Vinalines restructuring gets a further boost

Vinalines, restructuring, debts

In a recent document sent to the prime minister, the Ministry of Transport (MoT) sought government approval for state-run Vinalines to scale down its holdings in the key ports of Haiphong, Quang Ninh, Danang and Saigon from a current 75 per cent to 51 per cent.

Similarly, Vinalines’ holdings in other ports including Can Tho, Nghe Tinh and Cam Ranh was proposed to be reduced from a current 75 per cent to 49 per cent, and the firm’s holding in Khuyen Luong and Nam Can ports would fall from 50-65 per cent to below 50 per cent.

The MoT also asked for Vinalines to entirely exit Nha Trang Port JSC.

Earlier, Vinalines claimed that the initial public offering (IPO) for its four major ports in Haiphong, Quang Ninh, Nha Trang and Danang had generated modest income, as only 5 per cent of the available shares were sold, a fifth of the target.

Vinalines’ general director Le Anh Son attributed the poor IPO result to overly high state capital stakes in the firms, which had discouraged investors.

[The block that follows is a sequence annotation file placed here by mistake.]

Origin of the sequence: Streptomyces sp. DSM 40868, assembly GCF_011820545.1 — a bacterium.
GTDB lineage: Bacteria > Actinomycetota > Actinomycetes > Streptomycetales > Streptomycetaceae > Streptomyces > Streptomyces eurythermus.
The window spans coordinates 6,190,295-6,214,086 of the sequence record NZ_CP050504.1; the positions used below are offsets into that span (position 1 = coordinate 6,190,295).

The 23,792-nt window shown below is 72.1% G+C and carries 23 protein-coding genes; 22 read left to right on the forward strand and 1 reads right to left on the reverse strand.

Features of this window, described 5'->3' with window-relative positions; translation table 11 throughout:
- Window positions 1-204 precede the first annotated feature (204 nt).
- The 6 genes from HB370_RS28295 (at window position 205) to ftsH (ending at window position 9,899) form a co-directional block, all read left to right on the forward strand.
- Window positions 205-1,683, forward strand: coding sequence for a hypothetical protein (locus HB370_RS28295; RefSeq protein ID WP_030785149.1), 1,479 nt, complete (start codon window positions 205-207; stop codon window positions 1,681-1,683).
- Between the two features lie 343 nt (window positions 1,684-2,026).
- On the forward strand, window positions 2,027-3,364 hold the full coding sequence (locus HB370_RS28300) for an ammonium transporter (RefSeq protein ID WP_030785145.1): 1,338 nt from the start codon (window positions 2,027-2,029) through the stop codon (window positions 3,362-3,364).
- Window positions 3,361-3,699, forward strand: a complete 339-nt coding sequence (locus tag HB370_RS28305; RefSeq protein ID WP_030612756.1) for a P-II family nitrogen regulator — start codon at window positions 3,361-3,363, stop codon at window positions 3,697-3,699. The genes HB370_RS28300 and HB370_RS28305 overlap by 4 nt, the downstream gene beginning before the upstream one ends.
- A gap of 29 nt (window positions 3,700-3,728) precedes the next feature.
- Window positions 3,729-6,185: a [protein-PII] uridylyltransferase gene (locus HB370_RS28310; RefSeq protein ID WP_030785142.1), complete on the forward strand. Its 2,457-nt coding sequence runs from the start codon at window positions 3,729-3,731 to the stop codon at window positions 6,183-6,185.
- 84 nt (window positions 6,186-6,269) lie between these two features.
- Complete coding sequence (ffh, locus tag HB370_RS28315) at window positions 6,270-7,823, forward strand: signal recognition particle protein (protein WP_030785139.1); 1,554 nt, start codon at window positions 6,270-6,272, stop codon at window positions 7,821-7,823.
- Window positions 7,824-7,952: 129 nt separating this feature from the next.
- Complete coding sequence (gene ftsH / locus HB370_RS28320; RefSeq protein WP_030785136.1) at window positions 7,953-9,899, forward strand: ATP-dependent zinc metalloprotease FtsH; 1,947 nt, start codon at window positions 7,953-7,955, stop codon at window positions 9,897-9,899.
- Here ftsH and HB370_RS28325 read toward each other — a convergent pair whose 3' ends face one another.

Son expected that the shares in port businesses retained by Vinalines would become more appealing to investors if the MoT proposal to lower state ownership in these ports was approved.

“Our firm expects to garner VND2 trillion ($96 million) to feed financial restructuring and at the same time bolster the management efficiency of these ports,” said Son.

In parallel to lowering state ownership in port businesses, the MoT also proposed taking stronger action to deal with Vinalines’ underperforming member units.

The MoT has proposed Ca Mau Shipbuilding Industry Limited go bankrupt, increasing the number of Vinalines’ members to go bust in the upcoming time to three, including Vinashinlines, Falcon and Ca Mau Shipbuilding Industry Limited.

Three other members were proposed to be dismantled instead of divested from. They were Ben Dinh-Sao Mai Port Development JSC, Vinalines training college and ship repair firm Vinalines-Dong Do Limited.

Loss-making Northern Shipping and Dong Do Marine will be downsized in terms of state ownership following a Vinalines proposal, with the state stake in these firms falling from above 50 per cent to less than half.

According to Son, the three issues of foremost importance to Vinalines at present were market expansion, equitising the Vinalines parent company and debt rescheduling.

In terms of debts, the company reportedly received approval from several creditors to convert its debts into creditor capital holdings in the company, a move that would offer the firm a new way out of its current problems.